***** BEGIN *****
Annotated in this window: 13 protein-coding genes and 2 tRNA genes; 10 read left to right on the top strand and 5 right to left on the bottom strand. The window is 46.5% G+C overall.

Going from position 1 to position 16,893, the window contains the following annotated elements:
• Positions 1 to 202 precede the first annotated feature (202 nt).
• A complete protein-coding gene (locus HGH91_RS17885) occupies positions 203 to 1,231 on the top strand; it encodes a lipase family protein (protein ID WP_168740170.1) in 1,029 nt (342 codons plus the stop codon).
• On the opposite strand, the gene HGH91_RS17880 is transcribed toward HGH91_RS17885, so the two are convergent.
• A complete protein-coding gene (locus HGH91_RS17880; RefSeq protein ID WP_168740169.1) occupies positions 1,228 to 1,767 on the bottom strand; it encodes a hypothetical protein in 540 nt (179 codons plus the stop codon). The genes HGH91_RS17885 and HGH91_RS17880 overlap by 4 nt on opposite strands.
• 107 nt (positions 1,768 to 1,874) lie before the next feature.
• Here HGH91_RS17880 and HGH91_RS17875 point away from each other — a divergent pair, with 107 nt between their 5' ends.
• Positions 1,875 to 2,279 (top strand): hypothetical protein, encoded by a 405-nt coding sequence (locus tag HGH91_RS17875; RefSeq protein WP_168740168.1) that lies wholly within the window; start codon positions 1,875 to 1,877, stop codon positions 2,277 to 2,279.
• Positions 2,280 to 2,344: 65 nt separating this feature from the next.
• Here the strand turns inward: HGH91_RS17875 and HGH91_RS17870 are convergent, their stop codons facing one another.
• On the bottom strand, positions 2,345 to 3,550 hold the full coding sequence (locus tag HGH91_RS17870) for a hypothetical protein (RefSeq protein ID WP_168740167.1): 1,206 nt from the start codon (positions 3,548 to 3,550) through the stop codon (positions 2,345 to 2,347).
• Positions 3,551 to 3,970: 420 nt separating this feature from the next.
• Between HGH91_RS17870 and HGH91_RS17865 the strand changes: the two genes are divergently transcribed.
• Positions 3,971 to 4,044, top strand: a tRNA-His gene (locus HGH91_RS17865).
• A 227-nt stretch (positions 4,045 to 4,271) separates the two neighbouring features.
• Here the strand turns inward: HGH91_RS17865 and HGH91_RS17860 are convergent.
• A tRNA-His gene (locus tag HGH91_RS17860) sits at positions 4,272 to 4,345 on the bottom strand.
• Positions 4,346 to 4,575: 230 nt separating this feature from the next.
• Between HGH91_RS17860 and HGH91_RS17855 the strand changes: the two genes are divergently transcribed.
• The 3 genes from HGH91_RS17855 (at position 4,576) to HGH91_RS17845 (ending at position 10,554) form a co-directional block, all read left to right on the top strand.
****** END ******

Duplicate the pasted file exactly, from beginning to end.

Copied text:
Annotated in this window: 13 protein-coding genes and 2 tRNA genes; 10 read left to right on the top strand and 5 right to left on the bottom strand. The window is 46.5% G+C overall.

Going from position 1 to position 16,893, the window contains the following annotated elements:
• Positions 1 to 202 precede the first annotated feature (202 nt).
• A complete protein-coding gene (locus HGH91_RS17885) occupies positions 203 to 1,231 on the top strand; it encodes a lipase family protein (protein ID WP_168740170.1) in 1,029 nt (342 codons plus the stop codon).
• On the opposite strand, the gene HGH91_RS17880 is transcribed toward HGH91_RS17885, so the two are convergent.
• A complete protein-coding gene (locus HGH91_RS17880; RefSeq protein ID WP_168740169.1) occupies positions 1,228 to 1,767 on the bottom strand; it encodes a hypothetical protein in 540 nt (179 codons plus the stop codon). The genes HGH91_RS17885 and HGH91_RS17880 overlap by 4 nt on opposite strands.
• 107 nt (positions 1,768 to 1,874) lie before the next feature.
• Here HGH91_RS17880 and HGH91_RS17875 point away from each other — a divergent pair, with 107 nt between their 5' ends.
• Positions 1,875 to 2,279 (top strand): hypothetical protein, encoded by a 405-nt coding sequence (locus tag HGH91_RS17875; RefSeq protein WP_168740168.1) that lies wholly within the window; start codon positions 1,875 to 1,877, stop codon positions 2,277 to 2,279.
• Positions 2,280 to 2,344: 65 nt separating this feature from the next.
• Here the strand turns inward: HGH91_RS17875 and HGH91_RS17870 are convergent, their stop codons facing one another.
• On the bottom strand, positions 2,345 to 3,550 hold the full coding sequence (locus tag HGH91_RS17870) for a hypothetical protein (RefSeq protein ID WP_168740167.1): 1,206 nt from the start codon (positions 3,548 to 3,550) through the stop codon (positions 2,345 to 2,347).
• Positions 3,551 to 3,970: 420 nt separating this feature from the next.
• Between HGH91_RS17870 and HGH91_RS17865 the strand changes: the two genes are divergently transcribed.
• Positions 3,971 to 4,044, top strand: a tRNA-His gene (locus HGH91_RS17865).
• A 227-nt stretch (positions 4,045 to 4,271) separates the two neighbouring features.
• Here the strand turns inward: HGH91_RS17865 and HGH91_RS17860 are convergent.
• A tRNA-His gene (locus tag HGH91_RS17860) sits at positions 4,272 to 4,345 on the bottom strand.
• Positions 4,346 to 4,575: 230 nt separating this feature from the next.
• Between HGH91_RS17860 and HGH91_RS17855 the strand changes: the two genes are divergently transcribed.
• The 3 genes from HGH91_RS17855 (at position 4,576) to HGH91_RS17845 (ending at position 10,554) form a co-directional block, all read left to right on the top strand.